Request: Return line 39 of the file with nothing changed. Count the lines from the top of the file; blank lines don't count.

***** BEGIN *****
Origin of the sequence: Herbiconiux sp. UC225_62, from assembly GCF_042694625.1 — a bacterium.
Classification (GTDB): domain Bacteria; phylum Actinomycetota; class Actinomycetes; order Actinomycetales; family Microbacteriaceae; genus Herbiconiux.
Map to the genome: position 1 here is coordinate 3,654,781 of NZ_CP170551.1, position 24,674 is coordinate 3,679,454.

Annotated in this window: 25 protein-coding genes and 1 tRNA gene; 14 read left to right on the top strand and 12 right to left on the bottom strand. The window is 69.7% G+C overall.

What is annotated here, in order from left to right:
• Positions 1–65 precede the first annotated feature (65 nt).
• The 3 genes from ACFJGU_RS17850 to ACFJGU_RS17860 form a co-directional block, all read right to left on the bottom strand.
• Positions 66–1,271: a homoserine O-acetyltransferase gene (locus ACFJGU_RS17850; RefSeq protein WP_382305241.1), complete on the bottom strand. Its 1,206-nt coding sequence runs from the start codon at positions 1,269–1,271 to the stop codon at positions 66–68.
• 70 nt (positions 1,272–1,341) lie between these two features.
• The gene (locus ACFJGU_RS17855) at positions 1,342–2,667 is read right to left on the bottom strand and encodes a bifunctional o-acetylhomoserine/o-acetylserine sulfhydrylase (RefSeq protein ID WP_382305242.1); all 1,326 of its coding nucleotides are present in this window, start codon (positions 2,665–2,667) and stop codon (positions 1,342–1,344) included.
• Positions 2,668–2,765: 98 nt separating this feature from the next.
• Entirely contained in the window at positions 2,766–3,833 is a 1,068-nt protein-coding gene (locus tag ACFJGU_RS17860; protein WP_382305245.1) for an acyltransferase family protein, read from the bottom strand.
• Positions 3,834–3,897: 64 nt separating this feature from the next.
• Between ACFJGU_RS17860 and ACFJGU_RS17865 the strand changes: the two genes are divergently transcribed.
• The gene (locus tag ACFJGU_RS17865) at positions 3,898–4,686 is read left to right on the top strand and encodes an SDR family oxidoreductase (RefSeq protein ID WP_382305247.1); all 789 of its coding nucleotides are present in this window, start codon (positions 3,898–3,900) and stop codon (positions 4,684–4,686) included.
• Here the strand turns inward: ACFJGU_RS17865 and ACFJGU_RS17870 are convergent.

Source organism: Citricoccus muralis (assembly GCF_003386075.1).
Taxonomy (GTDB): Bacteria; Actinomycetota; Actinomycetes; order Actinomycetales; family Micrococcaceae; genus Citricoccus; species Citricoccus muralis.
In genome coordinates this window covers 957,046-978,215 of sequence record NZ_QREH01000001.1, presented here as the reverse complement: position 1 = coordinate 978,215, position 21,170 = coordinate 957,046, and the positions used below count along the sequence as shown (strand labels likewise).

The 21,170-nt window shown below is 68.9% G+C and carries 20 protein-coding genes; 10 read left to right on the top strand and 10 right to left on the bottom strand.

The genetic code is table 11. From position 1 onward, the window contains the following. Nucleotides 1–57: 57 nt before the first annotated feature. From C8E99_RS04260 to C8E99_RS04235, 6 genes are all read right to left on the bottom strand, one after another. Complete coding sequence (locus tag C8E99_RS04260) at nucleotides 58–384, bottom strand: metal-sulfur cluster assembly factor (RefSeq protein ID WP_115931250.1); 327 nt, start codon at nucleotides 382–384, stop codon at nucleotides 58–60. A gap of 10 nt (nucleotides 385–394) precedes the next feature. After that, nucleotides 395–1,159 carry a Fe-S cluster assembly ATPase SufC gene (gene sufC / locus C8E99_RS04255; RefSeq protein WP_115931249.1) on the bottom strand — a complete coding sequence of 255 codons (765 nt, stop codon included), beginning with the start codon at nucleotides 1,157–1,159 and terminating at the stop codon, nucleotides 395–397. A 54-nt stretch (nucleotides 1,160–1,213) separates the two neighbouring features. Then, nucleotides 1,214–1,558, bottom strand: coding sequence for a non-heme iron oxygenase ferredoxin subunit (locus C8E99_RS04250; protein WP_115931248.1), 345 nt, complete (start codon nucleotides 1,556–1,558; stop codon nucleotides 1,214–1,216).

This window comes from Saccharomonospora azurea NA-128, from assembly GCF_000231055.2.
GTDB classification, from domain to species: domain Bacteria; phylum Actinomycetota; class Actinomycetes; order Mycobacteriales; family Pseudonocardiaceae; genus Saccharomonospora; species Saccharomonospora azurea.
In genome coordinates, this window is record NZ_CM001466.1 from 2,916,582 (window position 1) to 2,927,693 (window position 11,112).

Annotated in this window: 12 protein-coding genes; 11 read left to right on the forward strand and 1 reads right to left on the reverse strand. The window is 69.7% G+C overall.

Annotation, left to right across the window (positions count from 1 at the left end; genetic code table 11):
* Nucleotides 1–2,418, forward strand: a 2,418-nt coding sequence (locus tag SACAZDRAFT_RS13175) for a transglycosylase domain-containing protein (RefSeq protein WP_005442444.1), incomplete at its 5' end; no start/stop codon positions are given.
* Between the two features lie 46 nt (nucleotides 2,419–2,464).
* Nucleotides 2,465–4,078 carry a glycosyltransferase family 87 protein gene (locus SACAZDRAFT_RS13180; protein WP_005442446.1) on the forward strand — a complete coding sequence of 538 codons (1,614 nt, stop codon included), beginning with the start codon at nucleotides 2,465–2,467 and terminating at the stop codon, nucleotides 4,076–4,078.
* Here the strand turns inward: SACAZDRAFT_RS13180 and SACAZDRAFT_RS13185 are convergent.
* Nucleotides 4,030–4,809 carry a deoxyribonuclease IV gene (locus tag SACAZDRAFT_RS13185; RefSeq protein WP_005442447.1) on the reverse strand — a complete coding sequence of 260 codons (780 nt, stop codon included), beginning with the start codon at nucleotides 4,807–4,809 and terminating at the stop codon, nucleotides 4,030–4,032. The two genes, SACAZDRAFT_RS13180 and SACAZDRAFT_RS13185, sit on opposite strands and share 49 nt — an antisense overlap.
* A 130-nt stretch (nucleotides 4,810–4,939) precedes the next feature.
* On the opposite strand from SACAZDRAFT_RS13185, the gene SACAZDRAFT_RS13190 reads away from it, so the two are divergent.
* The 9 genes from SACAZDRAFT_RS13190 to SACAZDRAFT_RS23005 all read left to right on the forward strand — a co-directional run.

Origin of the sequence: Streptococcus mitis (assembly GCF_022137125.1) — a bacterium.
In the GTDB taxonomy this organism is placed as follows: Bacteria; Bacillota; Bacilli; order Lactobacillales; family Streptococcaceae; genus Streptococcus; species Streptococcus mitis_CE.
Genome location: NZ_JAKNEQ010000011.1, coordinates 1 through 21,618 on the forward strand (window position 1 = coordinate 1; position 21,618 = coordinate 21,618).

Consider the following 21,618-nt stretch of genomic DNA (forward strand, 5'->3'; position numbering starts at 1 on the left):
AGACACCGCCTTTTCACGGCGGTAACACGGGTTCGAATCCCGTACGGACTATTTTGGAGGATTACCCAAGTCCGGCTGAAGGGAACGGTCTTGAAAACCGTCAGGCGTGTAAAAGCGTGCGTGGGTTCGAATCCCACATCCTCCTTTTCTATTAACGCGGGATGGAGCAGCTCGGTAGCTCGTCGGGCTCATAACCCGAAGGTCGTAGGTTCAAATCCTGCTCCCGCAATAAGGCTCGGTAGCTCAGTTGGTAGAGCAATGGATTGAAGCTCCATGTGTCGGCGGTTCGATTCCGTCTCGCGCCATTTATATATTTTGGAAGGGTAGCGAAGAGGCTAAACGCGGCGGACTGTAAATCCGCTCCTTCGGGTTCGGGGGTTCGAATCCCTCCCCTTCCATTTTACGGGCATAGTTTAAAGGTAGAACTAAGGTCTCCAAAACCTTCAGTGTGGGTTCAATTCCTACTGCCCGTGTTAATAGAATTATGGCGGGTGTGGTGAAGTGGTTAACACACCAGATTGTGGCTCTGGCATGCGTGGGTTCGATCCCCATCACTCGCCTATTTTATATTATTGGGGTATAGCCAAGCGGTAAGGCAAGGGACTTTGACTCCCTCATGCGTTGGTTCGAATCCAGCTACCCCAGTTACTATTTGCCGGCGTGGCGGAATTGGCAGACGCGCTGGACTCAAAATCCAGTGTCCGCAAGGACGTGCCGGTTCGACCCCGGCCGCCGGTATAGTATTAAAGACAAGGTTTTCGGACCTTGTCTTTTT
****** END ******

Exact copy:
AGACACCGCCTTTTCACGGCGGTAACACGGGTTCGAATCCCGTACGGACTATTTTGGAGGATTACCCAAGTCCGGCTGAAGGGAACGGTCTTGAAAACCGTCAGGCGTGTAAAAGCGTGCGTGGGTTCGAATCCCACATCCTCCTTTTCTATTAACGCGGGATGGAGCAGCTCGGTAGCTCGTCGGGCTCATAACCCGAAGGTCGTAGGTTCAAATCCTGCTCCCGCAATAAGGCTCGGTAGCTCAGTTGGTAGAGCAATGGATTGAAGCTCCATGTGTCGGCGGTTCGATTCCGTCTCGCGCCATTTATATATTTTGGAAGGGTAGCGAAGAGGCTAAACGCGGCGGACTGTAAATCCGCTCCTTCGGGTTCGGGGGTTCGAATCCCTCCCCTTCCATTTTACGGGCATAGTTTAAAGGTAGAACTAAGGTCTCCAAAACCTTCAGTGTGGGTTCAATTCCTACTGCCCGTGTTAATAGAATTATGGCGGGTGTGGTGAAGTGGTTAACACACCAGATTGTGGCTCTGGCATGCGTGGGTTCGATCCCCATCACTCGCCTATTTTATATTATTGGGGTATAGCCAAGCGGTAAGGCAAGGGACTTTGACTCCCTCATGCGTTGGTTCGAATCCAGCTACCCCAGTTACTATTTGCCGGCGTGGCGGAATTGGCAGACGCGCTGGACTCAAAATCCAGTGTCCGCAAGGACGTGCCGGTTCGACCCCGGCCGCCGGTATAGTATTAAAGACAAGGTTTTCGGACCTTGTCTTTTT